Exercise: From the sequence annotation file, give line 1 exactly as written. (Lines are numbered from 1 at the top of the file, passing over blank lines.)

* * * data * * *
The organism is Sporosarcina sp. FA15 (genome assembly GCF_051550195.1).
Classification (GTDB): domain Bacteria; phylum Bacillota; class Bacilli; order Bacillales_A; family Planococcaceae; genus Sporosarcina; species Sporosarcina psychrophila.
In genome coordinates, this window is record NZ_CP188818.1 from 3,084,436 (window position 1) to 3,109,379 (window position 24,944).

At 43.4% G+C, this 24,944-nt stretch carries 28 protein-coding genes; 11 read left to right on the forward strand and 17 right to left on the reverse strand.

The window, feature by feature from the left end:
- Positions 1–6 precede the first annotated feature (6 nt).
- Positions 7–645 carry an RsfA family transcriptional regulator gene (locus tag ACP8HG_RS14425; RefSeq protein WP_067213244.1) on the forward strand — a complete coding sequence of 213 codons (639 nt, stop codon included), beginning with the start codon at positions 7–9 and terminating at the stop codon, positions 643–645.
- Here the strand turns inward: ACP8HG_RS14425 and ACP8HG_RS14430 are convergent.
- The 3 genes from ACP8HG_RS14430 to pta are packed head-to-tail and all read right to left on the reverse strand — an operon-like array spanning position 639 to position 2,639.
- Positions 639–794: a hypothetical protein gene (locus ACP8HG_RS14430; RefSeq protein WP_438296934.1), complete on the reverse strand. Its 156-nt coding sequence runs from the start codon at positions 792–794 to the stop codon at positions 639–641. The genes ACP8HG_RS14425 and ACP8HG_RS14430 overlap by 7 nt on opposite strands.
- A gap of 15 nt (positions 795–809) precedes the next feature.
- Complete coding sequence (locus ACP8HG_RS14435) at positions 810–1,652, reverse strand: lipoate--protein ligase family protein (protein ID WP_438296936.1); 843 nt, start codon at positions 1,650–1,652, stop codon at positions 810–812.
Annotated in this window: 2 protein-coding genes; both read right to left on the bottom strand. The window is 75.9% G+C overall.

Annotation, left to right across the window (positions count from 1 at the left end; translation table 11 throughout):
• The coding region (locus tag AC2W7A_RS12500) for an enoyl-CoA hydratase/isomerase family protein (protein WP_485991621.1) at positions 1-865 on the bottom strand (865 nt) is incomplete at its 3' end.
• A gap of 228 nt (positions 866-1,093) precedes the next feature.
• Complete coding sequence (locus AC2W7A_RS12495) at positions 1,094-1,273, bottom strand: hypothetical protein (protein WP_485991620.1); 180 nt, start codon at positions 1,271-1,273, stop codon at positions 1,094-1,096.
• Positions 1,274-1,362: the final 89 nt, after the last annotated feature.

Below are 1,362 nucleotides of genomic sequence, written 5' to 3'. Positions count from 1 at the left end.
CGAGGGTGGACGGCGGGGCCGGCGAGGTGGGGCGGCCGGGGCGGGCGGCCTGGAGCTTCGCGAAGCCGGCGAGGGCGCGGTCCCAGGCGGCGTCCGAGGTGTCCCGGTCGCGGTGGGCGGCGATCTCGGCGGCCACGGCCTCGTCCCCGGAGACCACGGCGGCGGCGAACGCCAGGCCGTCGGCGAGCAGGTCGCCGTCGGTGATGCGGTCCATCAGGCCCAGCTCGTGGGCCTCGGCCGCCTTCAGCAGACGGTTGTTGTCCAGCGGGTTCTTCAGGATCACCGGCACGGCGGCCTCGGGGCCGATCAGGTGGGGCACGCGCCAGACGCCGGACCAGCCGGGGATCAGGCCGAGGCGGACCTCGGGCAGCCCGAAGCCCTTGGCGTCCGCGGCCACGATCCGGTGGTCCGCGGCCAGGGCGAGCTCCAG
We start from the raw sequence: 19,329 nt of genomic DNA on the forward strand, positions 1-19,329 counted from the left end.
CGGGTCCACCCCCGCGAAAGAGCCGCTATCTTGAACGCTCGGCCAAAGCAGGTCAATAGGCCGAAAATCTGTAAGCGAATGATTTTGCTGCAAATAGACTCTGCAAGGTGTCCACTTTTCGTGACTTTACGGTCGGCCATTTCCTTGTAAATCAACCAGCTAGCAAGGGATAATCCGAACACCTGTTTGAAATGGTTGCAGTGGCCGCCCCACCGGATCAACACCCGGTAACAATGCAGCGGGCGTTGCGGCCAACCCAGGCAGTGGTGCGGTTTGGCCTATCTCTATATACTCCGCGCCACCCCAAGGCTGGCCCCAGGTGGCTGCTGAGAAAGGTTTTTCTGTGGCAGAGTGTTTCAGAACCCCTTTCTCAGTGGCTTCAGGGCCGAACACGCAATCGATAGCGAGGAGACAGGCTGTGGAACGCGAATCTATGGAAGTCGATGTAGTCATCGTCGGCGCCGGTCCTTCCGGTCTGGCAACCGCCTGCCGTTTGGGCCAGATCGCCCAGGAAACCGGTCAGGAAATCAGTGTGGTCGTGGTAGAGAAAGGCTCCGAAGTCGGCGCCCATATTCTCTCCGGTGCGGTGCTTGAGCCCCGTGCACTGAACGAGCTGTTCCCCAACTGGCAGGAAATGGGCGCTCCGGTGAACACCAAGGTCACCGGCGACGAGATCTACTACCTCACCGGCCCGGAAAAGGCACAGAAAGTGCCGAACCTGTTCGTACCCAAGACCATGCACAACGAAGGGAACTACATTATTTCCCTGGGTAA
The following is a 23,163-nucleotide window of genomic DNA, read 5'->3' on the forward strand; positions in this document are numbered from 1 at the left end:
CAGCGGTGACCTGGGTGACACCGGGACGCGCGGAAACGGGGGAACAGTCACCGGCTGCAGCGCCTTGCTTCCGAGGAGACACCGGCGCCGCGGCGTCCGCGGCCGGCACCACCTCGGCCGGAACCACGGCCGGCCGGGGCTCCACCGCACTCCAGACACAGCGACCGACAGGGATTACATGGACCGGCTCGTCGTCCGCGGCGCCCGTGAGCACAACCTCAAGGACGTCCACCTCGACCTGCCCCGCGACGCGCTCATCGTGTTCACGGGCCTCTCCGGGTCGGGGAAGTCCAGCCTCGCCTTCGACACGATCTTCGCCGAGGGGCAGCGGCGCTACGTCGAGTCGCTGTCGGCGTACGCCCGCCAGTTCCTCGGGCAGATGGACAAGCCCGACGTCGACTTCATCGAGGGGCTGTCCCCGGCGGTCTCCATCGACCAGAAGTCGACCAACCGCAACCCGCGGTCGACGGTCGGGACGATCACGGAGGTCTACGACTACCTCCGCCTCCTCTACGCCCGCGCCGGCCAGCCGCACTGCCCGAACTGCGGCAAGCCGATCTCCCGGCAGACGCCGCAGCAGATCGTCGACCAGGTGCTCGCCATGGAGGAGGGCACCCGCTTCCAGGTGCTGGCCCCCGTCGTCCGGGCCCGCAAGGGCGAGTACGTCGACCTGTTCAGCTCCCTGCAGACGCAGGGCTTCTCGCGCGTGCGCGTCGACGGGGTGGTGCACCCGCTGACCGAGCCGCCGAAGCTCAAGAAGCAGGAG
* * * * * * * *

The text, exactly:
The organism is Sporosarcina sp. FA15 (genome assembly GCF_051550195.1).